By Patricia Waldron
Carla P. Gomes, the Ronald and Antonia Nielsen Professor of Computing and Information Science, is the 2022 recipient of the ACM – AAAI Allen Newell Award, given in recognition of her foundational contributions to artificial intelligence (AI) and for founding and developing the field of computational sustainability.
The Association for Computing Machinery (ACM), the world’s largest computing society, and the Association for the Advancement of Artificial Intelligence (AAAI), the premier professional organization for AI, present the award annually to honor individuals whose research contributions have had broad impacts within computer science, or for interdisciplinary work that spans computer science and other fields.
“It’s a real honor to receive the award. It is particularly exciting to be recognized for cross-disciplinary research,” said Gomes, who has a joint appointment with the Cornell Ann S. Bowers College of Computing and Information Science and the Dyson School of Applied Economics and Management. Gomes also serves as director of Cornell’s Institute for Computational Sustainability.
Gomes is a leader in AI who has made impactful contributions to the field through advances in constraint reasoning, optimization, and the integration of reasoning and learning.
Gomes also established the field of computational sustainability, which she describes as “a new interdisciplinary research field, with the overarching goal of studying and providing solutions to computational problems for balancing environmental, economic, and societal needs for a sustainable future.”
Her interdisciplinary collaborations have resulted in models for strategic planning of hydropower dams across the entire Amazon Basin with the goal of satisfying energy production requirements while minimizing environmental damage, such as greenhouse gas emissions and river fragmentation through physical barriers. Fragmentation can affect fish migrations, sediment production, and river navigation and transportation. In other collaborations, Gomes and collaborators developed a deep learning approach to correct location biases in citizen science data sets, and models for tracking the damage caused by seagrass wasting disease.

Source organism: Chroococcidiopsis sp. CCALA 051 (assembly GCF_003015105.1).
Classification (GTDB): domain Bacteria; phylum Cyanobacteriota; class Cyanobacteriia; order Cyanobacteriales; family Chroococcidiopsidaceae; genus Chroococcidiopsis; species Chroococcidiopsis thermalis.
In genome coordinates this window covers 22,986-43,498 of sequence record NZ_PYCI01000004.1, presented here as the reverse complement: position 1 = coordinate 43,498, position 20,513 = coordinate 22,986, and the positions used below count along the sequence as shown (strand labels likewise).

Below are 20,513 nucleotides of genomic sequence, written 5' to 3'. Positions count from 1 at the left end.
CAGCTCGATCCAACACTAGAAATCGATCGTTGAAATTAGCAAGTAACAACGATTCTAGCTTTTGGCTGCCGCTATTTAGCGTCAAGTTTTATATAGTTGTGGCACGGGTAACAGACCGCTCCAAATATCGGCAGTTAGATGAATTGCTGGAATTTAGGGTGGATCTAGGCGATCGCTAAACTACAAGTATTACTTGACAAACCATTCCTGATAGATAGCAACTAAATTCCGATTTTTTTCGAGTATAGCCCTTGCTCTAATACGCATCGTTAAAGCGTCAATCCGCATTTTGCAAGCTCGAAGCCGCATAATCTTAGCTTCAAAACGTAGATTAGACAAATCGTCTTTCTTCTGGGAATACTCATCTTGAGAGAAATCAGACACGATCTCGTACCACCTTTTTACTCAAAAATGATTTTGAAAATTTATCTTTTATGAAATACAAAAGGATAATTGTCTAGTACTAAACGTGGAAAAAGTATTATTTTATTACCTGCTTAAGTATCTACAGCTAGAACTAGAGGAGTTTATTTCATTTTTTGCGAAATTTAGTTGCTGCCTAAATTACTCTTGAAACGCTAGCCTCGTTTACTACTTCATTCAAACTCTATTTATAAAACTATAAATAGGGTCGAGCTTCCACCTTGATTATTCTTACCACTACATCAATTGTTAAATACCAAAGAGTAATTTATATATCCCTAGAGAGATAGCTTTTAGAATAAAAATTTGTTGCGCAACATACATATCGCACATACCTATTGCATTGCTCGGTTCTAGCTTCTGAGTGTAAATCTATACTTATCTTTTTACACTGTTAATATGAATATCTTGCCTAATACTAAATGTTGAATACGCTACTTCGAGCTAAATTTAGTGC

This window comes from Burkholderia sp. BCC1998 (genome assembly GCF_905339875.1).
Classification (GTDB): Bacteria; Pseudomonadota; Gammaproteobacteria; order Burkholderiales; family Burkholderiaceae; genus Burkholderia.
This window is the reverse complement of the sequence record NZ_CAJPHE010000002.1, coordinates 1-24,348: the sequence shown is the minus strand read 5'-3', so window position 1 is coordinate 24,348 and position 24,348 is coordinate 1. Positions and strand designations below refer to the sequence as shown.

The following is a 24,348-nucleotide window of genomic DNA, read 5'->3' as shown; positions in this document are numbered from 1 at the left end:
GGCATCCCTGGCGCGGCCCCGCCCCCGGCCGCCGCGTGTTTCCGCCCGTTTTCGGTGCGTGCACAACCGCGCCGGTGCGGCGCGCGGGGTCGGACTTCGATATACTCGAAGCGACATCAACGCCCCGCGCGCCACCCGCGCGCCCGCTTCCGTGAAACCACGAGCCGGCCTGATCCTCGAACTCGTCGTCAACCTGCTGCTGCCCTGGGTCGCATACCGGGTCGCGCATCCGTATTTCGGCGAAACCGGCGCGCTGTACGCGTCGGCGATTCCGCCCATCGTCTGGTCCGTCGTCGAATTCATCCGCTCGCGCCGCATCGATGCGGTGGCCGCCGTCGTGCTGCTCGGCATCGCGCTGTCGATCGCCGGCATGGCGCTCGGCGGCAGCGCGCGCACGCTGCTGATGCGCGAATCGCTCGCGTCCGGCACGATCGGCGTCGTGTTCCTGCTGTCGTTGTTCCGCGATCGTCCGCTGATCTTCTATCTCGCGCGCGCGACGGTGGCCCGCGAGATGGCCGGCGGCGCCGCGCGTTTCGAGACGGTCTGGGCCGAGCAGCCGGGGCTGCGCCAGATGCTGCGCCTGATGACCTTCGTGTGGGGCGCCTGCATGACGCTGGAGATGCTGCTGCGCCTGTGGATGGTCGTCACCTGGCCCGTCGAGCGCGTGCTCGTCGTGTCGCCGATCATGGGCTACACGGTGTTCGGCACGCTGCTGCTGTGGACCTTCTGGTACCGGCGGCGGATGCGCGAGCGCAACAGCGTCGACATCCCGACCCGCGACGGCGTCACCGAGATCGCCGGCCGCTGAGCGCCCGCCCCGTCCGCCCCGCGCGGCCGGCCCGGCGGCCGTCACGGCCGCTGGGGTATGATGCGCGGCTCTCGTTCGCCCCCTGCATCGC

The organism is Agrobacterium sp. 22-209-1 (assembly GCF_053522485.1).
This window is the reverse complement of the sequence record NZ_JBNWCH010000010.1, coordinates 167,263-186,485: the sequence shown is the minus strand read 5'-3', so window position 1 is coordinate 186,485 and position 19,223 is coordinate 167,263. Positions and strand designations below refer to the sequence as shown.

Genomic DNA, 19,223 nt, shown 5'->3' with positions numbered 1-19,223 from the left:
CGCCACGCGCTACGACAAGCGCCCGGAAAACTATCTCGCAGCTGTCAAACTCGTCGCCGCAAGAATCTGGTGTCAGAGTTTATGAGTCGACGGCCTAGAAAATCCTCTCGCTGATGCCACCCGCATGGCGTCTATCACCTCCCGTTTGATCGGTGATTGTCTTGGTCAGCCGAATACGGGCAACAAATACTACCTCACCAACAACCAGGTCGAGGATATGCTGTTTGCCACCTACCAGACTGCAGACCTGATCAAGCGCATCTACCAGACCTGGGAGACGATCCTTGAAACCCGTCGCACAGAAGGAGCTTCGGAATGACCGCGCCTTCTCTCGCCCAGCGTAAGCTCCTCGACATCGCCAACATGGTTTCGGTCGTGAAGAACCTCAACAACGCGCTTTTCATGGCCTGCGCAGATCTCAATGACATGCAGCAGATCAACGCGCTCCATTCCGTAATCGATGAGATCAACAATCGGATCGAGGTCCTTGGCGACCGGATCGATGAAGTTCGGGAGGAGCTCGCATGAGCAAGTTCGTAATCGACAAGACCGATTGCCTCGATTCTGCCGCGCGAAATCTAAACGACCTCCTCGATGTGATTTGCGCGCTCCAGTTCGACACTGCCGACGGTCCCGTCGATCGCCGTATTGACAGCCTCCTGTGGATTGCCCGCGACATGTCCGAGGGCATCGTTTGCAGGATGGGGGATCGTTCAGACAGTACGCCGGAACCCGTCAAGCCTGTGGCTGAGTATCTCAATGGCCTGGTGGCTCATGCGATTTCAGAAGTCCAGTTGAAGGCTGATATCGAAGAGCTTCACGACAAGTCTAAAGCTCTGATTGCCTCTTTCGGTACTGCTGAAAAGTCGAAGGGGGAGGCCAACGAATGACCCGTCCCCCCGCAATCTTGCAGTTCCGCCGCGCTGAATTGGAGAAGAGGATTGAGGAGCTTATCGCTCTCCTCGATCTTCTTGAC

Additionally, Gomes is a pioneer in AI for materials discovery, an area she has worked in for more than a decade. Recently, she and her collaborators developed Deep Reasoning Networks (DRNets) that combine machine learning with constraint reasoning – an approach that solves problems using little data, by taking into account domain rules and scientific knowledge. Her team successfully used DRNets to map crystal structures in solar fuels materials. The approach has a broad range of applications in materials science and renewable energy technology research, among other areas. In another interdisciplinary project, Gomes and collaborators developed SARA, the Scientific Autonomous Reasoning Agent, an AI robotic scientist that plans and controls materials science experiments, with fully autonomous runs at the Cornell High Energy Synchrotron Source (CHESS).
“AI techniques hold the promise of significantly accelerating and enriching the scientific discovery process,” Gomes said. “We will be able to explore and test complex scientific theories at a level far beyond what is currently feasible. This is an exciting time for AI for science and society.”
Gomes is a Fellow of AAAI, a Fellow of the American Association for the Advancement of Science (AAAS), and a Fellow of the ACM. In 2021, she also received the AAAI Feigenbaum Prize, which is awarded every other year, in recognition of foundational AI advances validated through experimentation.
Patricia Waldron is a science writer for the Cornell Ann S. Bowers College of Computing and Information Science.